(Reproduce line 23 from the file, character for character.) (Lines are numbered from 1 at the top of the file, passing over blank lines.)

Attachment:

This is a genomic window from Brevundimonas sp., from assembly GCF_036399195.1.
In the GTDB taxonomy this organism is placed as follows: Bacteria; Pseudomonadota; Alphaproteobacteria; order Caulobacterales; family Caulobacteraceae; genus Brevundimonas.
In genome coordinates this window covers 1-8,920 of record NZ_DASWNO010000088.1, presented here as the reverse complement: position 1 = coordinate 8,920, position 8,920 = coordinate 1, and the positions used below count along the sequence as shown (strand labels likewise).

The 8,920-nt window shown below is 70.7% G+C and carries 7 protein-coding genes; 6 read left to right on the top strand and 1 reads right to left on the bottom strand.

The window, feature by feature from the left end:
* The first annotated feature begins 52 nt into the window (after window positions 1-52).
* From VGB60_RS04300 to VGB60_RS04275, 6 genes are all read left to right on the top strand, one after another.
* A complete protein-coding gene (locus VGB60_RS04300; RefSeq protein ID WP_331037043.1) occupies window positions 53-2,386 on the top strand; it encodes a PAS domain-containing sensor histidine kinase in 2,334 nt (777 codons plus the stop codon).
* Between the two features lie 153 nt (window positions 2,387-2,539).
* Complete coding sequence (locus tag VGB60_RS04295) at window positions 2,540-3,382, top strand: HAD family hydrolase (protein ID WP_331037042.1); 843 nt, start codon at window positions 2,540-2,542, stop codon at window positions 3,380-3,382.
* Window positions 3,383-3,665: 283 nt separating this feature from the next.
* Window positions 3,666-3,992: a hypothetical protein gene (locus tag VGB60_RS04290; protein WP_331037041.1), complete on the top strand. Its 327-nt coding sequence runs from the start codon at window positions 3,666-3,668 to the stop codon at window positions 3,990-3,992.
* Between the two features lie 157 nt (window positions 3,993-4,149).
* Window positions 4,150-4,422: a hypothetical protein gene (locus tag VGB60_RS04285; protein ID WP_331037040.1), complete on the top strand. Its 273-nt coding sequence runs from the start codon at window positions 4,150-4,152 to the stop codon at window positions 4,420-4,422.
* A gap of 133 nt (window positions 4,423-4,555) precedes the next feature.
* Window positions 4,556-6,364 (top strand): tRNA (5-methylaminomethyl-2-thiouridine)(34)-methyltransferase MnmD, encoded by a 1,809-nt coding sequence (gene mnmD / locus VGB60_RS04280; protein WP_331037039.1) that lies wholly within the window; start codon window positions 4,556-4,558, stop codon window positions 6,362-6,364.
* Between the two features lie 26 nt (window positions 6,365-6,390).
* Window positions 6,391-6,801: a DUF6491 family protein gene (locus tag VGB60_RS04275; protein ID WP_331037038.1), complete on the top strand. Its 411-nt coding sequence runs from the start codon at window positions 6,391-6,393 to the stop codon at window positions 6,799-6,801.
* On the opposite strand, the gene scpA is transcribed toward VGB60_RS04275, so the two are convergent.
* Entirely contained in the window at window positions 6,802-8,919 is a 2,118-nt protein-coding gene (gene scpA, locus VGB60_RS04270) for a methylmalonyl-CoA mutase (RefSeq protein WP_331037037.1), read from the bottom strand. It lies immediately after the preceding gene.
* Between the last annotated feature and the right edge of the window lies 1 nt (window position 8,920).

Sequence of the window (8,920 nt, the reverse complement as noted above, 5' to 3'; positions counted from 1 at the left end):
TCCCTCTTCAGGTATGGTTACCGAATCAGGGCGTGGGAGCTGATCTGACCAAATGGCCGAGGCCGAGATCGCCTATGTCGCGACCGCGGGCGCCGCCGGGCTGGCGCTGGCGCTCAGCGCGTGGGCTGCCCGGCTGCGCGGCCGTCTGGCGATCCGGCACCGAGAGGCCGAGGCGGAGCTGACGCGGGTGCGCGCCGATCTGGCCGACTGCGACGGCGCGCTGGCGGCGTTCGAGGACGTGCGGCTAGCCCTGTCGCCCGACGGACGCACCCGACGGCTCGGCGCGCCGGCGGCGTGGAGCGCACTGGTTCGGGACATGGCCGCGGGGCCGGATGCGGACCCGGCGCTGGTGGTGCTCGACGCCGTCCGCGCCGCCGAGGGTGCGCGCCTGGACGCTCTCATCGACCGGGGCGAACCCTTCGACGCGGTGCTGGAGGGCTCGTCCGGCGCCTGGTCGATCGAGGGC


TCCCTCTTCAGGTATGGTTACCGAATCAGGGCGTGGGAGCTGATCTGACCAAATGGCCGAGGCCGAGATCGCCTATGTCGCGACCGCGGGCGCCGCCGGGCTGGCGCTGGCGCTCAGCGCGTGGGCTGCCCGGCTGCGCGGCCGTCTGGCGATCCGGCACCGAGAGGCCGAGGCGGAGCTGACGCGGGTGCGCGCCGATCTGGCCGACTGCGACGGCGCGCTGGCGGCGTTCGAGGACGTGCGGCTAGCCCTGTCGCCCGACGGACGCACCCGACGGCTCGGCGCGCCGGCGGCGTGGAGCGCACTGGTTCGGGACATGGCCGCGGGGCCGGATGCGGACCCGGCGCTGGTGGTGCTCGACGCCGTCCGCGCCGCCGAGGGTGCGCGCCTGGACGCTCTCATCGACCGGGGCGAACCCTTCGACGCGGTGCTGGAGGGCTCGTCCGGCGCCTGGTCGATCGAGGGC